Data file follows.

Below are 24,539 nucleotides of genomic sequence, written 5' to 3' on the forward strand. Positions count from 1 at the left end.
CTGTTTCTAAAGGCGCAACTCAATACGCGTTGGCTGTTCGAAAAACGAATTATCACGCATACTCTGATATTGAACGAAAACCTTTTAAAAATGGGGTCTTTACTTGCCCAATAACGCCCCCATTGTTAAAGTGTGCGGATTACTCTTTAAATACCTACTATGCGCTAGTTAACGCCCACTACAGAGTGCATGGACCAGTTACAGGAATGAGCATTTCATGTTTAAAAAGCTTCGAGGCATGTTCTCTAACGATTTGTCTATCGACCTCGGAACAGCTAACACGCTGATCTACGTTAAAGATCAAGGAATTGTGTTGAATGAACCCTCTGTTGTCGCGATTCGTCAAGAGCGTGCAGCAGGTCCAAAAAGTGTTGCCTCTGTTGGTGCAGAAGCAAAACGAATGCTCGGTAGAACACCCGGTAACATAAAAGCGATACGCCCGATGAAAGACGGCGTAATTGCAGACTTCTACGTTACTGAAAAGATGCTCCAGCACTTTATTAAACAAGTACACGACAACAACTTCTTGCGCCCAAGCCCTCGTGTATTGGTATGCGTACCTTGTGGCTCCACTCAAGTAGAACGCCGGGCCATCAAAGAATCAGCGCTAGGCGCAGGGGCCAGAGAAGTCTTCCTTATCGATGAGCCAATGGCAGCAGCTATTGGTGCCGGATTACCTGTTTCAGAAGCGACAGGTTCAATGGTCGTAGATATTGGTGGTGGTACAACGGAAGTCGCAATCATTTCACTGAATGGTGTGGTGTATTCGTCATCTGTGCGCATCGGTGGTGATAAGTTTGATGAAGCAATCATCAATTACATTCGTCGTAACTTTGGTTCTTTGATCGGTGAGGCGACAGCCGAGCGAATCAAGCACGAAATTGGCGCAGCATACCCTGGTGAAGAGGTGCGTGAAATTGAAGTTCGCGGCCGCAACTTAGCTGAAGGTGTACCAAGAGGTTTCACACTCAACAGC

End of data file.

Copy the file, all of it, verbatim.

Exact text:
Below are 24,539 nucleotides of genomic sequence, written 5' to 3' on the forward strand. Positions count from 1 at the left end.
CTGTTTCTAAAGGCGCAACTCAATACGCGTTGGCTGTTCGAAAAACGAATTATCACGCATACTCTGATATTGAACGAAAACCTTTTAAAAATGGGGTCTTTACTTGCCCAATAACGCCCCCATTGTTAAAGTGTGCGGATTACTCTTTAAATACCTACTATGCGCTAGTTAACGCCCACTACAGAGTGCATGGACCAGTTACAGGAATGAGCATTTCATGTTTAAAAAGCTTCGAGGCATGTTCTCTAACGATTTGTCTATCGACCTCGGAACAGCTAACACGCTGATCTACGTTAAAGATCAAGGAATTGTGTTGAATGAACCCTCTGTTGTCGCGATTCGTCAAGAGCGTGCAGCAGGTCCAAAAAGTGTTGCCTCTGTTGGTGCAGAAGCAAAACGAATGCTCGGTAGAACACCCGGTAACATAAAAGCGATACGCCCGATGAAAGACGGCGTAATTGCAGACTTCTACGTTACTGAAAAGATGCTCCAGCACTTTATTAAACAAGTACACGACAACAACTTCTTGCGCCCAAGCCCTCGTGTATTGGTATGCGTACCTTGTGGCTCCACTCAAGTAGAACGCCGGGCCATCAAAGAATCAGCGCTAGGCGCAGGGGCCAGAGAAGTCTTCCTTATCGATGAGCCAATGGCAGCAGCTATTGGTGCCGGATTACCTGTTTCAGAAGCGACAGGTTCAATGGTCGTAGATATTGGTGGTGGTACAACGGAAGTCGCAATCATTTCACTGAATGGTGTGGTGTATTCGTCATCTGTGCGCATCGGTGGTGATAAGTTTGATGAAGCAATCATCAATTACATTCGTCGTAACTTTGGTTCTTTGATCGGTGAGGCGACAGCCGAGCGAATCAAGCACGAAATTGGCGCAGCATACCCTGGTGAAGAGGTGCGTGAAATTGAAGTTCGCGGCCGCAACTTAGCTGAAGGTGTACCAAGAGGTTTCACACTCAACAGC